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Chapter 15 Organizational Culture
After reading this chapter, you should be able to do the following:
- Describe organizational culture and why it is important for an organization.
- Understand the dimensions that make up a company’s culture.
- Distinguish between weak and strong cultures.
- Understand factors that create culture.
- Understand how to change culture.
- Understand how organizational culture and ethics relate.
- Understand cross-cultural differences in organizational culture.
Customer Service Culture: The Case of Nordstrom
Nordstrom’s unique customer service culture distinguishes it from its competitors.
Nordstrom Inc. is a Seattle-based department store rivaling the likes of Saks Fifth Avenue, Neiman Marcus, and Bloomingdale’s. Nordstrom is a Hall of Fame member of Fortune Magazine’s “100 Best Companies to Work for” list, including being ranked 34th in 2008. Nordstrom is known for its quality apparel, upscale environment, and generous employee rewards. However, what Nordstrom is most famous for is its delivery of customer service above and beyond the norms of the retail industry. Stories about Nordstrom service abound. For example, according to one story the company confirms, in 1975 Nordstrom moved into a new location that had formerly been a tire store. A customer brought a set of tires into the store to return them. Without a word about the mix-up, the tires were accepted and the customer was fully refunded the purchase price. In a different story, a customer tried on several pairs of shoes but failed to find the right combination of size and color. As she was about to leave, the clerk called other Nordstrom stores, but could only locate the right pair at Macy’s, a nearby competitor. The clerk had Macy’s ship the shoes to the customer’s home at Nordstrom’s expense. In a third story, a customer describes wandering into a Portland, Oregon Nordstrom looking for an Armani tuxedo for his daughter’s wedding. The sales associate took his measurements just in case one was found. The next day, the customer got a phone call, informing him that the tux was available. When pressed, she revealed that using her connections she found one in New York, had it put on a truck destined to Chicago, and dispatched someone to meet the truck in Chicago at a rest stop. The next day she shipped the tux to the customer’s address, and the customer found that the tux had already been altered for his measurements and was ready to wear. What is even more impressive about this story is that Nordstrom does not sell Armani tuxedos.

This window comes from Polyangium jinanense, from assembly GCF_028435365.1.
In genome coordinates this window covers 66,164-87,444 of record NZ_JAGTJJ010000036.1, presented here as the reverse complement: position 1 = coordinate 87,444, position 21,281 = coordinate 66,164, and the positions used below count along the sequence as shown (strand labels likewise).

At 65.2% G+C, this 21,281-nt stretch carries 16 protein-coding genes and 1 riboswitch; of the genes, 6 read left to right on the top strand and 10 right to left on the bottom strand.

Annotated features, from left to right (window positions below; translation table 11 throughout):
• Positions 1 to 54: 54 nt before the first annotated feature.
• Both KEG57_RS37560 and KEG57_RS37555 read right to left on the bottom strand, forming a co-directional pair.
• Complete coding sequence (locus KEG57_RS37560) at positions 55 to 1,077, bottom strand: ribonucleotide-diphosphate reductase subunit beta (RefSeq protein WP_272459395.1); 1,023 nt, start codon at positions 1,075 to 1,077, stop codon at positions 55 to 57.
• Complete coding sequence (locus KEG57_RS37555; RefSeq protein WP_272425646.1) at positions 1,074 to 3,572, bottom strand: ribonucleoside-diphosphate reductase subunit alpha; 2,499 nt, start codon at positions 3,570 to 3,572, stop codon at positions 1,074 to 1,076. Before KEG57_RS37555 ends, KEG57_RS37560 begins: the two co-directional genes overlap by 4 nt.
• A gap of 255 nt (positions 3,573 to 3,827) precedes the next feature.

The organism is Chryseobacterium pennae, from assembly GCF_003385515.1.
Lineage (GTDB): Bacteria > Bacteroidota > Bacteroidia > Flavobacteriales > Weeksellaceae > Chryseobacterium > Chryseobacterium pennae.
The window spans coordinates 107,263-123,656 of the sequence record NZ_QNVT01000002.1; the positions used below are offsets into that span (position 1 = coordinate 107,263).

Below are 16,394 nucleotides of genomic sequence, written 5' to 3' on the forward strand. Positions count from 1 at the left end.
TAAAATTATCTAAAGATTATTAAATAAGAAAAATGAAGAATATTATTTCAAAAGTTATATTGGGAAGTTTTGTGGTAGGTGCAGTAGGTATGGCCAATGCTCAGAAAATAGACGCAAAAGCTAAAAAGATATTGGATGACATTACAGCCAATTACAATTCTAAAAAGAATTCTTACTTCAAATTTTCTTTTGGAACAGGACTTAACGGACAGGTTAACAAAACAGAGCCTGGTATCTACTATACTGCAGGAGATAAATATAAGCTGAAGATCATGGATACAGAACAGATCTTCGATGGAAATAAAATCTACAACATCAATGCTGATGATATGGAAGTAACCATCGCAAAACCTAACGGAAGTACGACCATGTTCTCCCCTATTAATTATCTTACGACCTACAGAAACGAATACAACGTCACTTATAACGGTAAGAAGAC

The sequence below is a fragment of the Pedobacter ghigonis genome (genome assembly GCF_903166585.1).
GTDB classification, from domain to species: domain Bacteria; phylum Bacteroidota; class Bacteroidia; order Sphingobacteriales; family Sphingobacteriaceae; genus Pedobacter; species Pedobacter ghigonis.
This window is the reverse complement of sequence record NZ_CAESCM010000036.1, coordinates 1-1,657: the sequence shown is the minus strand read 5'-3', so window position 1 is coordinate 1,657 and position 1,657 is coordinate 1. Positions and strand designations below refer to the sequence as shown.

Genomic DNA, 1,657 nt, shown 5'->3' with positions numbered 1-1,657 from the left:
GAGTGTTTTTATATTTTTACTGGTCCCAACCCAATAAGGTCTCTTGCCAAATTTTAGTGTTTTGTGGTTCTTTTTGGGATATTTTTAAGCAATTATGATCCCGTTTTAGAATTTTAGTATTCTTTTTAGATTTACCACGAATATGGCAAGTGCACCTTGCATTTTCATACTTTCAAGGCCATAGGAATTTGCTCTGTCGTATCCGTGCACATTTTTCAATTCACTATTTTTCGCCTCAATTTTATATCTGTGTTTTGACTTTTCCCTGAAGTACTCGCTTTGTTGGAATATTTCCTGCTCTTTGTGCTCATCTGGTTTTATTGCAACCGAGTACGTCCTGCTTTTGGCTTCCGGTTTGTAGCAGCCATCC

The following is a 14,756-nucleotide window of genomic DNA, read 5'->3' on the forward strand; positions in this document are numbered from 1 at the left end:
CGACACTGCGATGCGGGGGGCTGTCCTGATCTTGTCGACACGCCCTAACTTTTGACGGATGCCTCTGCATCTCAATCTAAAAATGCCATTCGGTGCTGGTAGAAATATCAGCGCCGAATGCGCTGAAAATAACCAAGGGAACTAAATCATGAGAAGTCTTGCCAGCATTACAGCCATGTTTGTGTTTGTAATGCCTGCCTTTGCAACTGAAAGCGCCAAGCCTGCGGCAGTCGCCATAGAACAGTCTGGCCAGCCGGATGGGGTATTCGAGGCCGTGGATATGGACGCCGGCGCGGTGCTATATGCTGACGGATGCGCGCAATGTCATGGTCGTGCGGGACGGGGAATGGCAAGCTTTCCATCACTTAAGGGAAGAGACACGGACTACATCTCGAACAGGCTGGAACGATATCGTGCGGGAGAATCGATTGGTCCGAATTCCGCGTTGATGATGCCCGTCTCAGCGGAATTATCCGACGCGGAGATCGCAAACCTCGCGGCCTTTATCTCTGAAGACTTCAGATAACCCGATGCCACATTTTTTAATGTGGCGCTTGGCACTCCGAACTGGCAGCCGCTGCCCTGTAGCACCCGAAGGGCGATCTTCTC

How does Nordstrom persist in creating these stories? If you guessed that they have a large number of rules and regulations designed to emphasize quality in customer service, you’d be wrong. In fact, the company gives employees a 5½-inch by 7½-inch card as the employee handbook. On one side of the card, the company welcomes employees to Nordstrom, states that their number one goal is to provide outstanding customer service, and for this they have only one rule. On the other side of the card, the single rule is stated: “Use good judgment in all situations.” By leaving it in the hands of Nordstrom associates, the company seems to have managed to empower employees who deliver customer service heroics every day.
Sources: Adapted from information in Chatman, J. A., & Eunyoung Cha, S. (2003). Leading by leveraging culture. California Management Review, 45, 19–34; McCarthy, P. D., & Spector, R. (2005). The Nordstrom way to customer service excellence: A handbook for implementing great service in your organization. Hoboken, NJ: John Wiley; Pfeffer, J. (2005). Producing sustainable competitive advantage through the effective management of people. Academy of Management Executive, 19, 95–106.
Just like individuals, you can think of organizations as having their own personalities, more typically known as organizational cultures. The opening case illustrates that Nordstrom is a retailer with the foremost value of making customers happy. At Nordstrom, when a customer is unhappy, employees are expected to identify what would make the person satisfied, and then act on it, without necessarily checking with a superior or consulting a lengthy policy book. If they do not, they receive peer pressure and may be made to feel that they let the company down. In other words, this organization seems to have successfully created a service culture. Understanding how culture is created, communicated, and changed will help you be more effective in your organizational life. But first, let’s define organizational culture.